- ‘Significant improvements’ in the care of patients in surgery who told inspectors they felt well cared for
- Innovation around the development of medical staff in A&E described as ‘outstanding’ with several individuals progressing to consultant level at a time when there is a national shortage of A&E medical staff.
- The preparedness of staff for major or emergency incidents also described as ‘outstanding’
- Improvement required in critical care despite positive feedback from patients
Clare Panniker, hospital chief executive, said: “We are delighted that the CQC has recognised the continued improvement of Basildon Hospital which is reflected in our ‘good’ rating.
“Since our inspection in 2014 staff have worked incredibly hard to demonstrate that the decision to take us out of special measures was justified. This report tells us that we are continuing to move in the right direction and can be proud of the high quality care we deliver to our patients.
“We cannot stand still, successful healthcare organisations always need to learn and look for ways to improve. We recognise we have more work to do – particularly in critical care – and we have already started to implement an action plan to address the areas where the inspectors said we need to perform better.”
The inspection team found that ‘the leadership and management of the Trust had a clear vision and a credible strategy to deliver high quality care to patients’. Staff praised the organisation’s executive team, speaking about them with ‘enthusiasm and respect’.
Staff added that they felt encouraged to speak up and raise concerns about issues affecting patient safety so they could be addressed quickly.
Meanwhile patients told the inspectors that staff were caring and listened to them. The inspectors found that patients were treated with dignity and respect.
One patient said: “It really has been a wonderful place to stay in. The staff have been fantastic and have been there for me whenever I needed anything.”
Out of 60 areas on which the CQC bases its rating, 52 were scored green/good. The other eight were scored amber/requires improvement.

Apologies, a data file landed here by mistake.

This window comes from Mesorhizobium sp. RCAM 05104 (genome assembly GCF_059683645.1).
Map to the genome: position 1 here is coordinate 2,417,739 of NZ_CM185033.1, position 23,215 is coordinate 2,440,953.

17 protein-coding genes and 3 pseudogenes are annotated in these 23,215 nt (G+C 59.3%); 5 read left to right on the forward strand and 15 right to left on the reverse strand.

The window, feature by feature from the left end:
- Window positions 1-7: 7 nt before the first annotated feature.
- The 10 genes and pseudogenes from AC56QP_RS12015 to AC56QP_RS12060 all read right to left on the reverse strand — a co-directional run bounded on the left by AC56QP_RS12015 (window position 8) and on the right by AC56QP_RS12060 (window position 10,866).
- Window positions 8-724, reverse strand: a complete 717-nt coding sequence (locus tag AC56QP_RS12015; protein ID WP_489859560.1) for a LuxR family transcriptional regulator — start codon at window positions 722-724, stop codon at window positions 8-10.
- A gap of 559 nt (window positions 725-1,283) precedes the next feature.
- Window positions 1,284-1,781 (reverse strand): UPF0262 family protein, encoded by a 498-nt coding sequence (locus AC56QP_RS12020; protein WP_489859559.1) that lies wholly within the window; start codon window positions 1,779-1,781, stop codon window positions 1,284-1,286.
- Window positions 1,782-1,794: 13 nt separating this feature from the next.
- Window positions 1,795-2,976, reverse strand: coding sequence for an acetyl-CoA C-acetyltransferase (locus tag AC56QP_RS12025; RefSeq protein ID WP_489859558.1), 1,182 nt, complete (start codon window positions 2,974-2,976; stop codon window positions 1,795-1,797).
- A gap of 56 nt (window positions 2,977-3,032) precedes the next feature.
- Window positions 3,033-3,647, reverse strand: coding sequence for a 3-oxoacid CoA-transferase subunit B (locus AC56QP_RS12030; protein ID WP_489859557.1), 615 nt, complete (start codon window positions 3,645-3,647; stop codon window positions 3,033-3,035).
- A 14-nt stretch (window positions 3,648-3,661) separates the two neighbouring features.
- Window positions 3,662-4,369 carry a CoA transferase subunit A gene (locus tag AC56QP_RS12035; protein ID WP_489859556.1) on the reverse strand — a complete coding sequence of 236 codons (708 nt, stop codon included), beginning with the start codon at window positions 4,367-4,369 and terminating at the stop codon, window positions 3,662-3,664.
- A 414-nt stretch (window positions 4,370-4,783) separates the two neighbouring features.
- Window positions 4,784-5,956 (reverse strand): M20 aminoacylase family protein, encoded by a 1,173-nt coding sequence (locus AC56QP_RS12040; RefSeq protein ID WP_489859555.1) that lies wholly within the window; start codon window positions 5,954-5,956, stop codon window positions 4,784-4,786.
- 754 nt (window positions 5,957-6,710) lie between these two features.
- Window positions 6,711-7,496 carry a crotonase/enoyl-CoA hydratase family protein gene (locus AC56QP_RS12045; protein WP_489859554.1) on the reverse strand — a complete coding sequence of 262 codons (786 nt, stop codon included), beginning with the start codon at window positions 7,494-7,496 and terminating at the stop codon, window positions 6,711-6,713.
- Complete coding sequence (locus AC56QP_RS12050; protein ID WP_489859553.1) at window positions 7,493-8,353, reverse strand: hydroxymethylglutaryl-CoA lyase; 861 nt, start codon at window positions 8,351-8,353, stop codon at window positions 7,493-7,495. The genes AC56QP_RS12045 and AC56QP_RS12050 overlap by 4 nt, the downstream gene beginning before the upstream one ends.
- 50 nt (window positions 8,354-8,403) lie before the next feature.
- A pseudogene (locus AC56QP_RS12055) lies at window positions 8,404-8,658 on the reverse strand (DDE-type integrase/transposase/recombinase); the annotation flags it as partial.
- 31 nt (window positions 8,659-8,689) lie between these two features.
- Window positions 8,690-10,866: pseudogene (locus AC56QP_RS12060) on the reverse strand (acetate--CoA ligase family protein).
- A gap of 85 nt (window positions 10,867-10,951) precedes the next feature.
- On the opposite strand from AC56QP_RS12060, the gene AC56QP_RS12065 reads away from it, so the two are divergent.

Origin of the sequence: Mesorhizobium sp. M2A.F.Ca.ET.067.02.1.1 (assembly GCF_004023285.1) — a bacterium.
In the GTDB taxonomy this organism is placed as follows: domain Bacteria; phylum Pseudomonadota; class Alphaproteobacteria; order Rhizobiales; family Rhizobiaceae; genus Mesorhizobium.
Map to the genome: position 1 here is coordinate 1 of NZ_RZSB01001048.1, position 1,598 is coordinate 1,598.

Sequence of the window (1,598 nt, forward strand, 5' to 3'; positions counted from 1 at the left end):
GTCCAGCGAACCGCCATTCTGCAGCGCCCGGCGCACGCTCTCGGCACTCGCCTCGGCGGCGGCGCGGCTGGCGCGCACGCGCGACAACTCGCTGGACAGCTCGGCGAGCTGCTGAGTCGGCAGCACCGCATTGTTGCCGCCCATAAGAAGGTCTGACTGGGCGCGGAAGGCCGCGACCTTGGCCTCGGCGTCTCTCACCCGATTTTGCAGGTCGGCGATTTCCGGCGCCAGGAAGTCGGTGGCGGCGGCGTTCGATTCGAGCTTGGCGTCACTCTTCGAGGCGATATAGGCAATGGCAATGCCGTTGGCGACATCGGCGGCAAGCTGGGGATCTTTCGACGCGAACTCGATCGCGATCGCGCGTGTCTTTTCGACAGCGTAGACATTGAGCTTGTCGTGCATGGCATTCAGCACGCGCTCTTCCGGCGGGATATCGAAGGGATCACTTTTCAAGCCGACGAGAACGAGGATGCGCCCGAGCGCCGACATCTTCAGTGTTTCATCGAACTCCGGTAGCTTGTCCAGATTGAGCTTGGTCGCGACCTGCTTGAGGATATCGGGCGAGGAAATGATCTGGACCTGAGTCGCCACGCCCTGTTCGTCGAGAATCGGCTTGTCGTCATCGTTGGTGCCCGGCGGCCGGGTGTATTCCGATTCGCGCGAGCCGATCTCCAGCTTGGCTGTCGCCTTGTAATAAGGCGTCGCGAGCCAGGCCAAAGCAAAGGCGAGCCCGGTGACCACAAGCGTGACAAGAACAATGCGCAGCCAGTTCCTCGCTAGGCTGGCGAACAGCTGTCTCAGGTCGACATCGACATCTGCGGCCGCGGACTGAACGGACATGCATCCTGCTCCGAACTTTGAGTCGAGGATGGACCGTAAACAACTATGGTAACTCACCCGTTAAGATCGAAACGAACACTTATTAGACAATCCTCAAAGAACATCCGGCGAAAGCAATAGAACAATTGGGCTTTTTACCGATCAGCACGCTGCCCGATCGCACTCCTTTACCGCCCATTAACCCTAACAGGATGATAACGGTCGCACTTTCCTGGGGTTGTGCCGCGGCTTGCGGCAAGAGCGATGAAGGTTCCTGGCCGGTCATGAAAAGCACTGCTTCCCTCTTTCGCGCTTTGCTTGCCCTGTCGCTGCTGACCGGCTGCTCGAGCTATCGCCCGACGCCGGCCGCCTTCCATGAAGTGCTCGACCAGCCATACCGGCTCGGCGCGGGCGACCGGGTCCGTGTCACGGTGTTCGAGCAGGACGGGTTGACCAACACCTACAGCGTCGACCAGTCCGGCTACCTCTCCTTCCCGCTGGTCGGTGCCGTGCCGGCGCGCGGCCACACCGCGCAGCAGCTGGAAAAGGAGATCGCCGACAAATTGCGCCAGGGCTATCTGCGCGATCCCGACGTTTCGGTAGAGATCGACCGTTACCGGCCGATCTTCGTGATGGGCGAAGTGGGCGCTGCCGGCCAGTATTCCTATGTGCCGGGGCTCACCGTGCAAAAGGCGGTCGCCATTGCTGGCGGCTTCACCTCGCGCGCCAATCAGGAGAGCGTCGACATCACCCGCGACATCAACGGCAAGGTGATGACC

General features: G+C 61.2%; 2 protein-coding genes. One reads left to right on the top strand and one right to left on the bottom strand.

The CQC inspection also asked five questions about services: are they safe, caring, effective, well-led and responsive to people’s needs? The hospital received four ‘good’ ratings for being caring, responsive, effective and well-led. Although the inspectors found that services were safe, they said some improvements were required.
One area rated as requiring improvement is critical care - although patients did tell inspectors that the care they received in the critical care unit was ‘very good or excellent’. Inspectors described staff on the unit as ‘caring and compassionate’ and said they provided care ‘in a sensitive and dignified manner’.
The Trust has developed an action plan which is well under way to address all of the inspectors’ concerns about the critical care unit. This includes recruiting extra doctors and nurses to the unit; improving critical care training arrangements; developing the leadership team and improving how patients are managed to ensure that the right patients can access the critical care unit in a timely fashion.
Ms Panniker added: “We take this feedback seriously and will be working hard to ensure we can demonstrate a marked improvement in this area when the inspectors visit next time. But make no mistake, this report once again shows local people that they have a hospital they can be proud of.”